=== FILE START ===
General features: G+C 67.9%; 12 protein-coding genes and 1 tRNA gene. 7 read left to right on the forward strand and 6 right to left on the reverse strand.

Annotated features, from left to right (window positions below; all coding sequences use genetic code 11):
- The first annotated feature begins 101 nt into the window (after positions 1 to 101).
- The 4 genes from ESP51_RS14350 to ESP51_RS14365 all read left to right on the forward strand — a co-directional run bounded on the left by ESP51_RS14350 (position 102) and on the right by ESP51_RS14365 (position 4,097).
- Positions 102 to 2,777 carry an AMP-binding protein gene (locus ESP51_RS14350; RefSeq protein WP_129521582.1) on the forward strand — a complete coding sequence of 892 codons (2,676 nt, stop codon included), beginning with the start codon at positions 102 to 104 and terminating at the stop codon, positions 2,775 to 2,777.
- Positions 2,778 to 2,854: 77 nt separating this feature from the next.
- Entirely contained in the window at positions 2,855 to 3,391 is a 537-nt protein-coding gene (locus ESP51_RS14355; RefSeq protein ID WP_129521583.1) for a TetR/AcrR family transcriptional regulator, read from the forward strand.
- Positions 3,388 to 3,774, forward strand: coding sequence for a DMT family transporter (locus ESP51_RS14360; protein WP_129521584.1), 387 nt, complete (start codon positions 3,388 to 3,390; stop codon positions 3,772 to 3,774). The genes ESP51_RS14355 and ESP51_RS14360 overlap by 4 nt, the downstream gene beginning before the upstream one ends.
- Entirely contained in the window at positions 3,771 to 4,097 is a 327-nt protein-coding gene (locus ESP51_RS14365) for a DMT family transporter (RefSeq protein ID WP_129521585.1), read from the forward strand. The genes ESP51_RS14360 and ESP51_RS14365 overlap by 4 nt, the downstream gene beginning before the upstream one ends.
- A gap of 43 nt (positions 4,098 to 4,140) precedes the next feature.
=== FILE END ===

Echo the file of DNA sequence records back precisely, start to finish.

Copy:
General features: G+C 67.9%; 12 protein-coding genes and 1 tRNA gene. 7 read left to right on the forward strand and 6 right to left on the reverse strand.

Annotated features, from left to right (window positions below; all coding sequences use genetic code 11):
- The first annotated feature begins 101 nt into the window (after positions 1 to 101).
- The 4 genes from ESP51_RS14350 to ESP51_RS14365 all read left to right on the forward strand — a co-directional run bounded on the left by ESP51_RS14350 (position 102) and on the right by ESP51_RS14365 (position 4,097).
- Positions 102 to 2,777 carry an AMP-binding protein gene (locus ESP51_RS14350; RefSeq protein WP_129521582.1) on the forward strand — a complete coding sequence of 892 codons (2,676 nt, stop codon included), beginning with the start codon at positions 102 to 104 and terminating at the stop codon, positions 2,775 to 2,777.
- Positions 2,778 to 2,854: 77 nt separating this feature from the next.
- Entirely contained in the window at positions 2,855 to 3,391 is a 537-nt protein-coding gene (locus ESP51_RS14355; RefSeq protein ID WP_129521583.1) for a TetR/AcrR family transcriptional regulator, read from the forward strand.
- Positions 3,388 to 3,774, forward strand: coding sequence for a DMT family transporter (locus ESP51_RS14360; protein WP_129521584.1), 387 nt, complete (start codon positions 3,388 to 3,390; stop codon positions 3,772 to 3,774). The genes ESP51_RS14355 and ESP51_RS14360 overlap by 4 nt, the downstream gene beginning before the upstream one ends.
- Entirely contained in the window at positions 3,771 to 4,097 is a 327-nt protein-coding gene (locus ESP51_RS14365) for a DMT family transporter (RefSeq protein ID WP_129521585.1), read from the forward strand. The genes ESP51_RS14360 and ESP51_RS14365 overlap by 4 nt, the downstream gene beginning before the upstream one ends.
- A gap of 43 nt (positions 4,098 to 4,140) precedes the next feature.